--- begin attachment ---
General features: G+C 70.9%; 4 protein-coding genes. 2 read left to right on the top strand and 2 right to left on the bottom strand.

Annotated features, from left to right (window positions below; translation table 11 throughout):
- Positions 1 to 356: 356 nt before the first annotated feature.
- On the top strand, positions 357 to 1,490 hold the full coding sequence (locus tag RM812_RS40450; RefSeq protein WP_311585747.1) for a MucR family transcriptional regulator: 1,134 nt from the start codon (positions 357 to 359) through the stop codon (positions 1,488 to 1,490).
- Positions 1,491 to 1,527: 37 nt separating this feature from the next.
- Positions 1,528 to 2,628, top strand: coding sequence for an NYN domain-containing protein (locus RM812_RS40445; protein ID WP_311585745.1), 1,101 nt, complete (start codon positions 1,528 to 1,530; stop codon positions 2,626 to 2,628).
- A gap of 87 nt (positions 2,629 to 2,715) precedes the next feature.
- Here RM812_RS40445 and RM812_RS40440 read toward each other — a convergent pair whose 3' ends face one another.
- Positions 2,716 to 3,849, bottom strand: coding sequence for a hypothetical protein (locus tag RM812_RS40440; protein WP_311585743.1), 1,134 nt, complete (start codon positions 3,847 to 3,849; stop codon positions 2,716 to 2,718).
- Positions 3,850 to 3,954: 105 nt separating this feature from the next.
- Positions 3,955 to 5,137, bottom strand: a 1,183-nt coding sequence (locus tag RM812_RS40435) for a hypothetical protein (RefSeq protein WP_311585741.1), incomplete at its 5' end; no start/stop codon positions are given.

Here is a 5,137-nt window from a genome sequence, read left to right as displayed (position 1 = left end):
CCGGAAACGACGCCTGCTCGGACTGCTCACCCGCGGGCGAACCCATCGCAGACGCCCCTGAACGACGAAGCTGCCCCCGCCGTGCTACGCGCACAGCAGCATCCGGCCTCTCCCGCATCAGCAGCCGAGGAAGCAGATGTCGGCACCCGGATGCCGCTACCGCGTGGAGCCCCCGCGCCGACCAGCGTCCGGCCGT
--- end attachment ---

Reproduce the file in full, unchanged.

General features: G+C 70.9%; 4 protein-coding genes. 2 read left to right on the top strand and 2 right to left on the bottom strand.

Annotated features, from left to right (window positions below; translation table 11 throughout):
- Positions 1 to 356: 356 nt before the first annotated feature.
- On the top strand, positions 357 to 1,490 hold the full coding sequence (locus tag RM812_RS40450; RefSeq protein WP_311585747.1) for a MucR family transcriptional regulator: 1,134 nt from the start codon (positions 357 to 359) through the stop codon (positions 1,488 to 1,490).
- Positions 1,491 to 1,527: 37 nt separating this feature from the next.
- Positions 1,528 to 2,628, top strand: coding sequence for an NYN domain-containing protein (locus RM812_RS40445; protein ID WP_311585745.1), 1,101 nt, complete (start codon positions 1,528 to 1,530; stop codon positions 2,626 to 2,628).
- A gap of 87 nt (positions 2,629 to 2,715) precedes the next feature.
- Here RM812_RS40445 and RM812_RS40440 read toward each other — a convergent pair whose 3' ends face one another.
- Positions 2,716 to 3,849, bottom strand: coding sequence for a hypothetical protein (locus tag RM812_RS40440; protein WP_311585743.1), 1,134 nt, complete (start codon positions 3,847 to 3,849; stop codon positions 2,716 to 2,718).
- Positions 3,850 to 3,954: 105 nt separating this feature from the next.
- Positions 3,955 to 5,137, bottom strand: a 1,183-nt coding sequence (locus tag RM812_RS40435) for a hypothetical protein (RefSeq protein WP_311585741.1), incomplete at its 5' end; no start/stop codon positions are given.

Here is a 5,137-nt window from a genome sequence, read left to right as displayed (position 1 = left end):
CCGGAAACGACGCCTGCTCGGACTGCTCACCCGCGGGCGAACCCATCGCAGACGCCCCTGAACGACGAAGCTGCCCCCGCCGTGCTACGCGCACAGCAGCATCCGGCCTCTCCCGCATCAGCAGCCGAGGAAGCAGATGTCGGCACCCGGATGCCGCTACCGCGTGGAGCCCCCGCGCCGACCAGCGTCCGGCCGT